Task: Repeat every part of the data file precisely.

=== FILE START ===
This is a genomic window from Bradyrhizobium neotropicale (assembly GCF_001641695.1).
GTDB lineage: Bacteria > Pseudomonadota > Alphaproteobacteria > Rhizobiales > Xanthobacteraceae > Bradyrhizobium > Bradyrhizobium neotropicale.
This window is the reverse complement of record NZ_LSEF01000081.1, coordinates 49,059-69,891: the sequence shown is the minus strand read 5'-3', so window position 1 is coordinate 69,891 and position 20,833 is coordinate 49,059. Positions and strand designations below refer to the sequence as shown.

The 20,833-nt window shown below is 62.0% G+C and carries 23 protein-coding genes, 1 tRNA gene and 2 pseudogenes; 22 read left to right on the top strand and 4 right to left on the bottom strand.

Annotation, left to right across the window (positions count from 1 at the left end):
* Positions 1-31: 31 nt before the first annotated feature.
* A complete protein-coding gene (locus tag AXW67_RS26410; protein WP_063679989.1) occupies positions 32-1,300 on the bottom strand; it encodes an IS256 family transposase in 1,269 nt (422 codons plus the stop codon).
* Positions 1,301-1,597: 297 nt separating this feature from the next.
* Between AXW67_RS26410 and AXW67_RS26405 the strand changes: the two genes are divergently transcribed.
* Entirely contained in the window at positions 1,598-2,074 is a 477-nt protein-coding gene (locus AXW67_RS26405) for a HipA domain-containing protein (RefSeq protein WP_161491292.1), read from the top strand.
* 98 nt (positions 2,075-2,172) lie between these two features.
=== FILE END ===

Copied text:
This is a genomic window from Bradyrhizobium neotropicale (assembly GCF_001641695.1).
GTDB lineage: Bacteria > Pseudomonadota > Alphaproteobacteria > Rhizobiales > Xanthobacteraceae > Bradyrhizobium > Bradyrhizobium neotropicale.
This window is the reverse complement of record NZ_LSEF01000081.1, coordinates 49,059-69,891: the sequence shown is the minus strand read 5'-3', so window position 1 is coordinate 69,891 and position 20,833 is coordinate 49,059. Positions and strand designations below refer to the sequence as shown.

The 20,833-nt window shown below is 62.0% G+C and carries 23 protein-coding genes, 1 tRNA gene and 2 pseudogenes; 22 read left to right on the top strand and 4 right to left on the bottom strand.

Annotation, left to right across the window (positions count from 1 at the left end):
* Positions 1-31: 31 nt before the first annotated feature.
* A complete protein-coding gene (locus tag AXW67_RS26410; protein WP_063679989.1) occupies positions 32-1,300 on the bottom strand; it encodes an IS256 family transposase in 1,269 nt (422 codons plus the stop codon).
* Positions 1,301-1,597: 297 nt separating this feature from the next.
* Between AXW67_RS26410 and AXW67_RS26405 the strand changes: the two genes are divergently transcribed.
* Entirely contained in the window at positions 1,598-2,074 is a 477-nt protein-coding gene (locus AXW67_RS26405) for a HipA domain-containing protein (RefSeq protein WP_161491292.1), read from the top strand.
* 98 nt (positions 2,075-2,172) lie between these two features.